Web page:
Happy Monday! It’s time for another installment of ideas to make, experience, and talk about with the young people in your life.
You probably already have the basic supplies to make this buried in a “give to Goodwill” pile somewhere deep in a closet. All you really need is an old sheet, a hula hoop (totally fine if it’s bent out of shape), and some safety pins. Check out the full directions here.
Also, this can be set up whether or not you have a yard (it goes great over a kid’s bed!). Plus, it offers a cool play space without the cultural appropriation of those kids’ tipis* that are popping up all over Western-mom-blogs.
*Already have a kids’ tipi at home? Use it to start a conversation about cultural appropriation with your kids — see below!
All the fun of summer camp at Twinlow, minus the overnight commitment!
There is still time to register children going into Kindergarten – 5th grade for Summer Day Camp from July 20th – 24th at Green Lake United Methodist Church. Click here to learn more!
Pastor Emma from Green Lake UMC is still looking for volunteers to make this week a success. Here’s a message from her:
Hello Folks from Green Lake, Woodland Park, Wallingford, Sand Point & Queen Anne UMCs! As we quickly approach our North End Cooperative Summer Day Camp on July 20-24th, we need your help! Mark Your Calendars!
Volunteer Orientation: Sunday July 19th 4-5pm (Green Lake UMC)
Summer Day Camp Set up: Sunday July 19th 5-7pm (Green Lake UMC; Dinner Is Provided Bring donated Materials)
We are looking to fill up our volunteer shifts on each day of Camp. Whether you can give a full day, week, or even a few hours throughout the week, your contributions help kids have fun and be safe at camp from across our Methodist/Mary’s Place Connection!
If you would like to be involved, please signup via this Google Doc or email me at firstname.lastname@example.org.
Wallingford UMC is responsible for providing healthy snacks and lunch on Wednesday, July 22nd — if you would like to help by donating food or helping prep the day before, please email me!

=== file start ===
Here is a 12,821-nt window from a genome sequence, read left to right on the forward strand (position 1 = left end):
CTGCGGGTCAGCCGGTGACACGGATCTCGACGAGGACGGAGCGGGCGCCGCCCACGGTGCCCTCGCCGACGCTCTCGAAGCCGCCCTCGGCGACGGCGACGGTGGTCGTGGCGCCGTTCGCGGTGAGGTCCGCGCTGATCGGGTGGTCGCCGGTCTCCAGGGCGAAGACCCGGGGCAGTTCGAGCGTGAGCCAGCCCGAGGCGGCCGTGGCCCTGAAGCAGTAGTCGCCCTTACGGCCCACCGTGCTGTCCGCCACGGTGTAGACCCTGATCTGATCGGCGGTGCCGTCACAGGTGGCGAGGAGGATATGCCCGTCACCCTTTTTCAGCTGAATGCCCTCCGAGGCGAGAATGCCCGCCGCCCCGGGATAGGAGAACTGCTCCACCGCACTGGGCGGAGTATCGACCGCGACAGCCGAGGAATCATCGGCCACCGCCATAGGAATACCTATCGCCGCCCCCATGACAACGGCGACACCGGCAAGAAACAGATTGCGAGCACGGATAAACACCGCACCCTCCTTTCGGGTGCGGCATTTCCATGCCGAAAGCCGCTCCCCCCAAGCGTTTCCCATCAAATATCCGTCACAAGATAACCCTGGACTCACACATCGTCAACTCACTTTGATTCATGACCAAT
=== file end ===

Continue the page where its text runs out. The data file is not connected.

Here is the topic that often makes some folks (usually white ones) pretty defensive, so pay attention to any rebuttal that might be rising in your throat as you read this. In my experience, that’s almost always my privilege talking.
To start off, Rev. Katie Norris uses this definition when explaining cultural appropriation: “Cultural appropriation typically involves members of a dominant group exploiting the culture of less privileged groups–often with little understanding of the latter’s history, experience and traditions.”
Amandla Stanberg (known for playing Rue in The Hunger Games) explains the difference between cultural appropriation and cultural exchange in this video.
If this is a new-er (or brand new!) conversation for you, I recommend taking a look at this article that asks: When is it cultural appropriation and when is it just kids playing dress-up? This piece was written by Ariel Meadow Stallings, a Seattle mom.
Another great perspective is from Grace Hwang Lynch at her blog HapaMama. It’s titled, Thanks Avril Lavigne, Now I Have To Explain Cultural Appropriation To My Asian-American Kids Again.
So how do we actually talk about this with kids? Like last week, I want to share a few questions to ask around the dinner table, in the car, or while you’re going for a walk:
- What are some practices you like from our religious culture (i.e. Christmas trees, Easter eggs, Advent candles, communion)?
- Why do we do these things? Do we know what their history is?
- What do you like to do that comes from other cultures? (i.e. eat burritos or sushi, practice karate or yoga, etc)
- What do we know about who did these things before we did or where these practices come from?
- How can we learn more?
As I said earlier, this can be a very charged topic with a lot of nuances and questions. When you see ways that my commentary/explanations/ideas are problematic, please let me know (there’s a good chance you know more about this than I do!).
This post ended up being a long one! Thanks for reading and as always, feel free to share any stories, ideas, or concerns with me at email@example.com.